Eric Plaag and Matt Smith

True Detective Revisited: Matt and Eric Have a Facebook Kerfuffle

In Film Theory, Television on April 15, 2015 at 11:06 am

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by Eric Plaag and Matt Smith

[WARNING: Spoilers ahead, NSFW, and definitely not for the squeamish.]

Yesterday, Matt was trying very hard to get Eric’s attention (perhaps because Eric has been so busy with historical work that he has been neglecting TheSplitScreen for months), which may explain these two tweets that showed up in Eric’s Facebook feed:

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As a devout and hardcore fan of all that Season 1 of True Detective does, Eric could not resist this bait. In short, Eric considers that season in its entirety to be the finest single season of television ever aired, hands down, no contest. Plus, it was late in the afternoon, and Eric was tired of thinking about his current project at hand, so he jumped in the fray. What follows is a (mostly) unedited transcript of the exchange between Matt and Eric. We invite you to join this conversation and give us your impressions in the comments section.

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Biting My Lip: a review of Fifty Shades of Grey

In Film, Reviews on February 13, 2015 at 7:04 pm


by Matt Boyd Smith

The first thing you should know about me and Fifty Shades of Grey is that I haven’t read the books. I don’t care if you have or haven’t. I don’t even care if you like them. This is not a review of the books or even a judgement about how absurd they may or may not be. I’m much more interested in the film version anyhow, because it will no doubt be a major event film for 2015, with box office tracking as of today (the film’s first day in theaters) pointing toward a probably $85 million haul over the weekend. But beyond the numbers, I’m interested in whether or not it’s any good (it’s okay) and whether or not it fulfills on any of the promises non-readers of the books would expect given the media attention (it doesn’t).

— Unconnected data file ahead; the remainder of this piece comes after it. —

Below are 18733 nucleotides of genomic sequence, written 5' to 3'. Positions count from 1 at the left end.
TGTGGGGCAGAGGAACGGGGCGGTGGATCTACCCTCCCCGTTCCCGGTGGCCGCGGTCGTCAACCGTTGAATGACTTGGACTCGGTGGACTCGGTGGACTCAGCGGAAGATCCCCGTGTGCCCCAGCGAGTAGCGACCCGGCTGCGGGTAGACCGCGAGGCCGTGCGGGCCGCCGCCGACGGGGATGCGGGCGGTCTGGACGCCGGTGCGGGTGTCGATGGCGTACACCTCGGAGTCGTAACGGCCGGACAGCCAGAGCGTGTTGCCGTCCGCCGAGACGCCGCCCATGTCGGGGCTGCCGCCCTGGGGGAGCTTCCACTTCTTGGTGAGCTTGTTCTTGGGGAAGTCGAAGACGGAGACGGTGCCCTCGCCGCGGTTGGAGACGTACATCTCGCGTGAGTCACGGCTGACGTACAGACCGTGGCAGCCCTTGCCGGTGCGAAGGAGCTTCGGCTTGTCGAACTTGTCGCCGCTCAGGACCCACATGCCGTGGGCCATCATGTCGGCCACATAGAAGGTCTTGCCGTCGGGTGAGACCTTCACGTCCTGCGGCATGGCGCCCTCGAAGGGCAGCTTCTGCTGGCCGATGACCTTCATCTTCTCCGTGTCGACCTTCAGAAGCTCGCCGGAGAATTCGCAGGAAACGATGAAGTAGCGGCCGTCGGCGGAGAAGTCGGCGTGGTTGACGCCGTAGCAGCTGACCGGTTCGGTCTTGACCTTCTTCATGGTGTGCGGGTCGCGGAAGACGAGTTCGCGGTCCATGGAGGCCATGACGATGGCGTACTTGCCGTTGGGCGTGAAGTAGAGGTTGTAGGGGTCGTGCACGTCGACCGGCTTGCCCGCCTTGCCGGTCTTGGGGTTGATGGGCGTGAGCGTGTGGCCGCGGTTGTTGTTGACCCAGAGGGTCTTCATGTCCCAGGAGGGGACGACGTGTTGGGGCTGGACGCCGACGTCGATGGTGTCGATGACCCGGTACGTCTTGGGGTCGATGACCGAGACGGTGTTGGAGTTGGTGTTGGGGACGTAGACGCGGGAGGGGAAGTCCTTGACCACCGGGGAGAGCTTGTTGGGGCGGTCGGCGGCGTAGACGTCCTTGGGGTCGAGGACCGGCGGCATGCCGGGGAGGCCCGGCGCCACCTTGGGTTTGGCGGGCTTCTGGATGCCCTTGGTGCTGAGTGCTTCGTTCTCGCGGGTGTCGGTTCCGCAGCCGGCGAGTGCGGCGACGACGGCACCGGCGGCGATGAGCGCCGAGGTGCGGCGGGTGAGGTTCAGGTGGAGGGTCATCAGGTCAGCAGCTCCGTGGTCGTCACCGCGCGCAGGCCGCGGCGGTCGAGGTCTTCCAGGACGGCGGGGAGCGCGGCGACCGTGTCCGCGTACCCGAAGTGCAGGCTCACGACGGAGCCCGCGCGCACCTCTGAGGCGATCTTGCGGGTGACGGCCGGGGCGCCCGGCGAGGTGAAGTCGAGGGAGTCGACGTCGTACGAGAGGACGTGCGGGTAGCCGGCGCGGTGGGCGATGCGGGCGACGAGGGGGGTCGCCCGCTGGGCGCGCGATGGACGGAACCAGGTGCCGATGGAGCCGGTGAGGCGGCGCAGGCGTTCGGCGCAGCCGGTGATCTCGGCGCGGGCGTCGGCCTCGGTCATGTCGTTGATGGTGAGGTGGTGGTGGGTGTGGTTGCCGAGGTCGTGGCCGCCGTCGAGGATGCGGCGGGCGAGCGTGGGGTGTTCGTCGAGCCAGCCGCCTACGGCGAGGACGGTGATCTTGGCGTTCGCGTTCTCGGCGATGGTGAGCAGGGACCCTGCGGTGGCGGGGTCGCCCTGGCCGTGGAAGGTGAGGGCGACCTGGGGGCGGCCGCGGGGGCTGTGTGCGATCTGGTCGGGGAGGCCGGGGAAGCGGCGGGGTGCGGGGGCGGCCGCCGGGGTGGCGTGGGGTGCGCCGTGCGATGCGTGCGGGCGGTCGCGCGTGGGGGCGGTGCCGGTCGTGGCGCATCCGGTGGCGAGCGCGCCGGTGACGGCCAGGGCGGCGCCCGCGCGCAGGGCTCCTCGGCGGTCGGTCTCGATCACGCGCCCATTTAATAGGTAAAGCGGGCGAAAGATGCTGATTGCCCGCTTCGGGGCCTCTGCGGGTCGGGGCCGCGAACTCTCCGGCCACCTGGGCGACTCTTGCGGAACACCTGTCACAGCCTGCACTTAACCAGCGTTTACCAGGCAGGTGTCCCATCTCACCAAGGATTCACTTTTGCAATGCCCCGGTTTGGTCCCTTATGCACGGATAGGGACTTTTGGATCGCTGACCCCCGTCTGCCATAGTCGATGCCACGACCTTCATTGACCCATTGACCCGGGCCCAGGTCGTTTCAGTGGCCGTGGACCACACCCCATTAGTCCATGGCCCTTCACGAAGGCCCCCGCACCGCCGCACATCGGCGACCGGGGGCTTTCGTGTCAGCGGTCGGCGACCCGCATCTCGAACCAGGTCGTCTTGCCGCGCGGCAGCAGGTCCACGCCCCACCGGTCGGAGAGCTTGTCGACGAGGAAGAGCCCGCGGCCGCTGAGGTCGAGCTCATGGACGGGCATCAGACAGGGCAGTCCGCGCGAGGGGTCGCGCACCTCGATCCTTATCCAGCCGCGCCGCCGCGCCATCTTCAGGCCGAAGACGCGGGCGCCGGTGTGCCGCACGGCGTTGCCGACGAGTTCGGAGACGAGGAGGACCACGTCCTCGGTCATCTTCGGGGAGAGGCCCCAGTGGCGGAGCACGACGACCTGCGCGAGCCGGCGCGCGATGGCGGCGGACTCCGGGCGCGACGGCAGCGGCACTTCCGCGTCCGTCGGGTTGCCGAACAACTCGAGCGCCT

By now the story is well-recounted in the media. Mousy college graduate Anastasia Steele (Dakota Johnson) meets incredibly wealthy Christian Grey (Jamie Dornan) whilst interviewing him for her roommate’s article in the college newspaper, a college of which he is an alumnus. During the interview and over the course of the next week, Ana and Christian become enamored with one another. Eventually, Christian proposes a relationship, bound by a contract, which makes Ana his submissive, he the dominant. Then things get kinky. Or so we’ve been led to believe.
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C. Tate’s Amazing Space Skates: a review of Jupiter Ascending

In Film, Reviews on February 7, 2015 at 9:47 am


by Matt Boyd Smith

When a movie opens with a line like “Technically I’m an alien” delivered in voice-over you should probably expect that what you’re about to see is either going to be a lot of fun or monstrously tedious. Know going into Jupiter Ascending that it’s mostly the latter. This movie’s a mess, has a godawful performance from the amazingly pale walking old-man-corpse Eddie Redmayne, and somehow manages to derail the Channing Tatum love train we’ve all been on the past couple of years. It’s that bad, really and truly. Even the special effects—SFX we’ve been told the movie had to be delayed (twice) so as they could be adequately completed—look like utter garbage. There’s not a lot here to like, though there is one really brilliant moment about a third of the way into it. More on that later. First let’s focus on where this thing goes wrong.

Really, the story is this movie’s biggest problem. There’s too much of it, and most of it is a poor knock-off of obvious source material like Star Wars as well as more cult texts like Buck Rogers in the 25th Century and Starchaser: The Legend of Orin. The Wachowski Starship are obviously attempting to build a sci-fi epic in the vein of those films (along with the many callbacks to the sword-and-sorcery genre albeit via genetics), but the attempt doesn’t quite come together as a cohesive whole. A lot happens very quickly, and there are some really nice attempts to build a universe without being too obvious about all of its intricacies, but whereas the Star Wars films built its mythology around three films developed and made over six years (and with the benefit of hindsight and fandom completing that world building process), Jupiter Ascending attempts to do it all in a single film, and to cram it all into just over two hours. Granted this is a blessing when compared to recent bloated blockbusters which push the three hour mark, there are still far too many plot threads which develop too quickly and don’t seem at all logical.
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